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Log pile at a Veracel eucalyptus plantation in Bahia, Brazil  Photo: Petermann

As deforestation surges, Brazil moves to weaken indigenous and environmental safeguards

Unearthed 29 April 2020

Lucy Jordan & Ana Terra Athayde

With attention focused on the escalating healthcare crisis in Brazil, the administration of Jair Bolsonaro is attempting to push through new rules which would weaken safeguards against the invasion of indigenous lands and the deforestation of the Amazon.

Despite the pandemic, congress may soon take a hasty online vote on legislation that would effectively hand over swathes of illegally seized and deforested land to large-scale illegal land-grabbers, while Brazil’s Indigenous agency Funai has slashed its protection for undemarcated indigenous lands.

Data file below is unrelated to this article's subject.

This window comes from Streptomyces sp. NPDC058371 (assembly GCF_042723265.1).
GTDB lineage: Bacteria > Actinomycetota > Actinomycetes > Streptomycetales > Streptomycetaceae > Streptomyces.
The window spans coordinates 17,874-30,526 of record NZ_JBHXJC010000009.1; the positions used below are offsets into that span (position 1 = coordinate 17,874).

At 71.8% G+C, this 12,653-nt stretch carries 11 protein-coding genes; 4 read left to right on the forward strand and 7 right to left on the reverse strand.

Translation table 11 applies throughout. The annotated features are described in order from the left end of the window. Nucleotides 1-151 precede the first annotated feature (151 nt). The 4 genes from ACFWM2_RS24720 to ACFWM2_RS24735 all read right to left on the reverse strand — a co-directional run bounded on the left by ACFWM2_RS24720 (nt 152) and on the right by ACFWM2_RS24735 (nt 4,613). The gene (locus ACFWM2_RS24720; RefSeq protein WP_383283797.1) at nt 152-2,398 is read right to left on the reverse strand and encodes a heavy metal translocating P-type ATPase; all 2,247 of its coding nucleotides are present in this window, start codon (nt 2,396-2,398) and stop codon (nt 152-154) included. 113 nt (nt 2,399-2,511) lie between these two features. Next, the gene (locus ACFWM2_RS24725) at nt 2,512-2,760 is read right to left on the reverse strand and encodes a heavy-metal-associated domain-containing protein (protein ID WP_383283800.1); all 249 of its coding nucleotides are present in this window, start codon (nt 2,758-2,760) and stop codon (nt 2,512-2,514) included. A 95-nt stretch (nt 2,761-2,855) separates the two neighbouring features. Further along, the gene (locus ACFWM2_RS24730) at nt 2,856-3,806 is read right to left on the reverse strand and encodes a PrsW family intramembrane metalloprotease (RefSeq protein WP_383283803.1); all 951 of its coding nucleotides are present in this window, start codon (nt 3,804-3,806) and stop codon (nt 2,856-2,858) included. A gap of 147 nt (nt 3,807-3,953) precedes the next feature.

The moves come as deforestation – and attacks on land belonging to indigenous communities – are soaring during the pandemic.

In March, while much of the rest of the country stayed at home, deforestation rose by 30% compared to the same month a year ago, according to the country’s space research agency, INPE. Deforestation alerts for the first three months of this year were 51% higher than last year, with an area roughly the size of New York City lost in those three months alone.

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